It’s one year since Rory McIlroy impishly pulled Padraig Harrington’s leg as the dust settled on Sunday evening at the Abu Dhabi Championship.
The Holywood youngster gave Harrington a playful nudge in the back and a cheery ’hiya’ as he ambled past the Dubliner on the way to the recorder’s hut after a final-round 68.
"How’d you finish," enquired Harrington, pausing in the middle of his post-round interview with the media.
"Seven under, same as you," came the reply.
"Good man," said Harrington.
"Unfortunately," continued McIlroy.
Harrington rose to it beautifully. "Unfortunately?" he enquired.
"Yeah," retorted McIlroy. "I wanted to beat you."
Since then, Harrington went laughing all the way to two more Major titles. Yet if McIlroy has yet to register his first win in 16 months as a pro, his cheeky grin is just as broad these days, while behind it lies a golfer of far greater substance.
McIlroy has come a long way since last January, bouncing back from a mini-crisis of confidence in mid-summer to become the youngest-ever player to make the world’s elite top-50 before Christmas.
He and Harrington enjoyed nine holes together here on Monday as they prepared for their first Tour outing of 2009. McIlroy followed-up with another 18 with Aaron Baddeley yesterday, one of several Aussies lured back to the European Tour this year by the lucrative Race to Dubai.
It’s a measure of the young Ulsterman’s new status in golf that he’ll make his first foray across the Atlantic as a professional next month - an odyssey which will include his first taste of the WGC action, at The Accenture Match Play in Tucson and CA Championship at Doral, followed in April by his US Masters debut.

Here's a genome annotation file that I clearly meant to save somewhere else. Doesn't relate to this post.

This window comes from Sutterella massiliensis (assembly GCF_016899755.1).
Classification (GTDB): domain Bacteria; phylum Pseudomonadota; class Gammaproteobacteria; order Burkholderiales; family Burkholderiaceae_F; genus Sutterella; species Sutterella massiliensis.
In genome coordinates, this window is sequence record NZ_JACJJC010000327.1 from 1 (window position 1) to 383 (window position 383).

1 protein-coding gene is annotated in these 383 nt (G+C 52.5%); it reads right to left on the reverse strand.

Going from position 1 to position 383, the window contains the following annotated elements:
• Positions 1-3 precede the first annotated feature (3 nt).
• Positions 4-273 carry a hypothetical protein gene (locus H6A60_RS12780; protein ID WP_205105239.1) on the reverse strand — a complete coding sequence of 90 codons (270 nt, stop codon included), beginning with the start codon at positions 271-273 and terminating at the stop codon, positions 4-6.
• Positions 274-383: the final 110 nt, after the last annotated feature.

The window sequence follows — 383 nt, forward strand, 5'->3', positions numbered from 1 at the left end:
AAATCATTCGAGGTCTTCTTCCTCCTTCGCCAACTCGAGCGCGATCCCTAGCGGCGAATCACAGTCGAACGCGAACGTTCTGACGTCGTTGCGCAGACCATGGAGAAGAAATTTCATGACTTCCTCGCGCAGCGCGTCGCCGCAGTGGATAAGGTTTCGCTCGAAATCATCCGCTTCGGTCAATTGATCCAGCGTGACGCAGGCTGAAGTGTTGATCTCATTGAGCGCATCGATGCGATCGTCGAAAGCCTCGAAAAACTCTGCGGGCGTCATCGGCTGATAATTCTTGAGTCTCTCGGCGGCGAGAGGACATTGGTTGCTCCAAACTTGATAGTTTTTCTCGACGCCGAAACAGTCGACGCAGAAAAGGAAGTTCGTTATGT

McIlroy has never smelt the Azaleas at Augusta National. Heck, his only two visits to Georgia were made in transit through Atlanta airport. Yet he’s watched every ball being struck on TV at The Masters since 1996 and can recite the card of the course like a nursery rhyme.
At age seven, McIlroy remembers being utterly entranced by Nick Faldo’s surgical precision and Greg Norman’s horrific implosion. The following year, his passion for the game was stoked even further as he followed every step of Tiger’s march to a sensational first Major victory at Augusta.
These days, McIlroy befriends Major champions like Harrington and Ernie Els, his stablemate at International Sports Management.
Els has agreed to play a practice round with him in Masters week, while it’s a measure of McIlroy’s potential that manager Chubby Chandler suggested recently that the 19-year-old might make an offer for the South African’s former home at the exclusive Lake Nona Resort in Orlando, Florida.
"I’m definitely thinking about getting a place over there," explains McIlroy, who has soared 140 places up the world ladder since last August, when the complexion of his first full season on Tour was transformed by a towering performance in the Omega European Masters.
Now, at No 40 in the current rankings, he enjoys, along with men like Els and Harrington, Sergio Garcia and Henrik Stenson, the privilege of picking plum events in Europe and on the US PGA Tour.
"You see how life changes when you get into the top-50 in the world. You can play in the biggest events on the European Tour and the biggest events on the PGA Tour. You don’t have to go to the smaller tournaments in Europe and I’m not playing anything out in the Far East this year until the end of the season when I’ve got HSBC and Singapore. It just makes it all easier and a lot less stressful as well.
"There’ll also be a lot more world ranking points on offer at the events in which I’m playing, so the incentives to play better are even greater now."!